Project QUEST said Wednesday it has won a $6 million federal grant to help the nonprofit train some of the region’s long-term unemployed for well-paying jobs in information technology.
“Project QUEST is thrilled to receive this grant and we are ready to implement it,” Sister Pearl Ceasar, executive director of the 22-year-old agency, said during a news conference on the steps of City Hall.
The “Homegrown IT” project was part of about $170 million in grants announced Wednesday under the Labor Department’s “Ready to Work Partnership.”
The nationwide initiative supports collaborations between employers, nonprofit organizations and federal job-training programs to teach job seekers in-demand skills.
Labor Secretary Thomas Perez in a statement said there still were twice as many long-term unemployed — defined as those being out of work longer than six months — than before the Great Recession.
“There’s still many people who are classified as long-term unemployed that still find it challenging to get back into the workforce,” said U.S. Rep. Joaquin Castro, D-San Antonio, one of a host of public officials and local business leaders on hand.
“Businesses have changed what they need,” Castro said. “We’ve moved further into the digital age, so this grant will be instrumental in making sure that we can prepare more San Antonians to enter the information technology field.”
The award is a vote of confidence for a largely public-funded organization that’s had to regain credibility. News reports in 2011 detailed careless invoicing, a startling $840,000 in debt, and a caseload of students its budget couldn’t support.
An audit revealed mismanagement but no fraud.
A city-appointed task force helped QUEST draw up a corrective action plan that included fundraising, cost-cutting and payment arrangements with colleges and bookstores.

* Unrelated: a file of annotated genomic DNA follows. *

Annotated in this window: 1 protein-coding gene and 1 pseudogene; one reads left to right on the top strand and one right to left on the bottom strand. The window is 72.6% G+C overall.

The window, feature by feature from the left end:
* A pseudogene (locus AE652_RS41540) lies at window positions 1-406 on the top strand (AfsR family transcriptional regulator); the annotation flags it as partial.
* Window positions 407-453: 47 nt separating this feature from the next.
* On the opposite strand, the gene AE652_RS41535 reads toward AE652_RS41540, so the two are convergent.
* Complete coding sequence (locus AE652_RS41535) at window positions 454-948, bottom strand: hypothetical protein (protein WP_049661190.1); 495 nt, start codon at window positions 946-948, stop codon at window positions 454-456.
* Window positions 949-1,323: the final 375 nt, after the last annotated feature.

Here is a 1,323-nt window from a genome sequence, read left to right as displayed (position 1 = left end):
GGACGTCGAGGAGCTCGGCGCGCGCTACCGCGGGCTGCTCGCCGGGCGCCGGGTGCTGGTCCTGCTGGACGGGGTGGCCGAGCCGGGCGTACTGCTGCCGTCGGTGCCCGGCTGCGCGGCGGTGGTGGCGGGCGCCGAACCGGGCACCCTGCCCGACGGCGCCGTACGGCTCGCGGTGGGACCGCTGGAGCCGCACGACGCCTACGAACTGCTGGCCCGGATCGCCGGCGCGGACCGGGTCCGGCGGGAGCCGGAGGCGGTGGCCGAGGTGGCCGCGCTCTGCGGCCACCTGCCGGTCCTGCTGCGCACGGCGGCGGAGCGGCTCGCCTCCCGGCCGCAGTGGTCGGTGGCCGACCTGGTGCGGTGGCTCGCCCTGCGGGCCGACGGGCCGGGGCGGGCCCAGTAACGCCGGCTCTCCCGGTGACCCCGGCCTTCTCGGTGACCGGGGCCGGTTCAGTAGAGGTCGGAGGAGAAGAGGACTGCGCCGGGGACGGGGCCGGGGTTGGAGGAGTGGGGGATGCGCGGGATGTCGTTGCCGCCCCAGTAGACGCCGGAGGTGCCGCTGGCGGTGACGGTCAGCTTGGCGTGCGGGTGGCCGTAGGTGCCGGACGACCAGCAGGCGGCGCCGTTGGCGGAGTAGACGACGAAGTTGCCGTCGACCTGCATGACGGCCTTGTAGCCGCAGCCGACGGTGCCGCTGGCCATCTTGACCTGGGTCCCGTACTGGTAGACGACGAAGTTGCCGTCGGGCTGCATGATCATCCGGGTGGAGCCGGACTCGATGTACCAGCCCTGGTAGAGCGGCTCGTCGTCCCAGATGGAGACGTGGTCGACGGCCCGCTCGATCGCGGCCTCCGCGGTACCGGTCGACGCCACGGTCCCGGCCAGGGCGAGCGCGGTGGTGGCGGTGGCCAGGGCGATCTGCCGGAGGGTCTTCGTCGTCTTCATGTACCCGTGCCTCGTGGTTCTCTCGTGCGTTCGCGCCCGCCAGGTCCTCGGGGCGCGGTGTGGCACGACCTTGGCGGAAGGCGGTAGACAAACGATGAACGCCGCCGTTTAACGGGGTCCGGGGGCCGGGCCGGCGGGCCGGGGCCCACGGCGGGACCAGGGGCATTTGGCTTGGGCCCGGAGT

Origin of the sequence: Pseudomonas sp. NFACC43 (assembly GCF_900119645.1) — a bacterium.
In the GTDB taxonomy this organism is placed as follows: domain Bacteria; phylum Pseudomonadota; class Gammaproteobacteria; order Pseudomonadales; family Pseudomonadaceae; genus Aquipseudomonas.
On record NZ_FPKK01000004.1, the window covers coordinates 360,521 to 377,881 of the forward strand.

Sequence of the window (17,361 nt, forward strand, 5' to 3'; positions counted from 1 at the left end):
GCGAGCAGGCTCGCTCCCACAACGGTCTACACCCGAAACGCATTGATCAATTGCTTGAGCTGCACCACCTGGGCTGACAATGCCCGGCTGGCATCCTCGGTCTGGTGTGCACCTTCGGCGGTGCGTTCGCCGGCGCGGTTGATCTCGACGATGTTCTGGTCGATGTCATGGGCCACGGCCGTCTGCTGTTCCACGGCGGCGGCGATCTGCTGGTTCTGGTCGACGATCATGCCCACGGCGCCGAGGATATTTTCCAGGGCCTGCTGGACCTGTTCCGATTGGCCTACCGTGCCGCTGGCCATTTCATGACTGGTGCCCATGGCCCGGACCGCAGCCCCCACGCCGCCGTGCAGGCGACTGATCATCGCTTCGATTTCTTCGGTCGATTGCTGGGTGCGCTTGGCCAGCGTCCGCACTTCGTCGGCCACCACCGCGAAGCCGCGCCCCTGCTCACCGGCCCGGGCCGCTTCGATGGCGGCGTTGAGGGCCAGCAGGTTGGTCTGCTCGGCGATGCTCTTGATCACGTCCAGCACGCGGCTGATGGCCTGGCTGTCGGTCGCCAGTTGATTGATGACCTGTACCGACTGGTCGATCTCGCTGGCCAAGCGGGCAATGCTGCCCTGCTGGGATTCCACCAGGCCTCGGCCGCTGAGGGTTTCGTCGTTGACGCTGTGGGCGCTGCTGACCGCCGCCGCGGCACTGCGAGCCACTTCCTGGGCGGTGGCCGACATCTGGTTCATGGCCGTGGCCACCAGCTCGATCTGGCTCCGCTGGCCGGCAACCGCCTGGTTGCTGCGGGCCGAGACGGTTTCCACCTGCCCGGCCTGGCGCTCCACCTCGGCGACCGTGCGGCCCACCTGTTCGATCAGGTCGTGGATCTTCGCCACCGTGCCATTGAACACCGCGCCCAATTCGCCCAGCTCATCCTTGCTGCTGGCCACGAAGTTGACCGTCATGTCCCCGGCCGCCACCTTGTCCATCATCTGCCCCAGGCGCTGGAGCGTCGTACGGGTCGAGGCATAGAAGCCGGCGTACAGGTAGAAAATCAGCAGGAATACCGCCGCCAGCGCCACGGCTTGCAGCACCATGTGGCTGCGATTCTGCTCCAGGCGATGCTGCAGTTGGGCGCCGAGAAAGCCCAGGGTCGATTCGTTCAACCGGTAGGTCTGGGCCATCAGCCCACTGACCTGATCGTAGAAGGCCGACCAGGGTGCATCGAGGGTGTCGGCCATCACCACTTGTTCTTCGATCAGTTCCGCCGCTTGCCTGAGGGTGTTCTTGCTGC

QUEST since has continued to garner support from local leaders as well as businesses, which work with QUEST to identify marketable work skills and to help candidates attain them.
Last year, the organization served more than 1,000 adults.
Employers that signed onto the grant application include Rackspace Hosting Inc., the Denim Group Ltd., Zachry Holdings, Inc., Mission Pharmacal Co., Horizon Telephone Systems Inc. and WP Engine.
QUEST spokeswoman Maliha Imami said student recruitment is expected to start in April 2015. She said the funds would provide training for at least 500 people.
County Judge Nelson Wolff, who was San Antonio mayor when QUEST was founded, said the grant was recognition of the project’s ability to “lift a person up, to really train him for a job where he can make a decent living and take care of his family.”
“I think it is acknowledgement of the training that you’ll be providing for information technology and the partnerships that you’ve developed with the private sector to provide that training,” he said.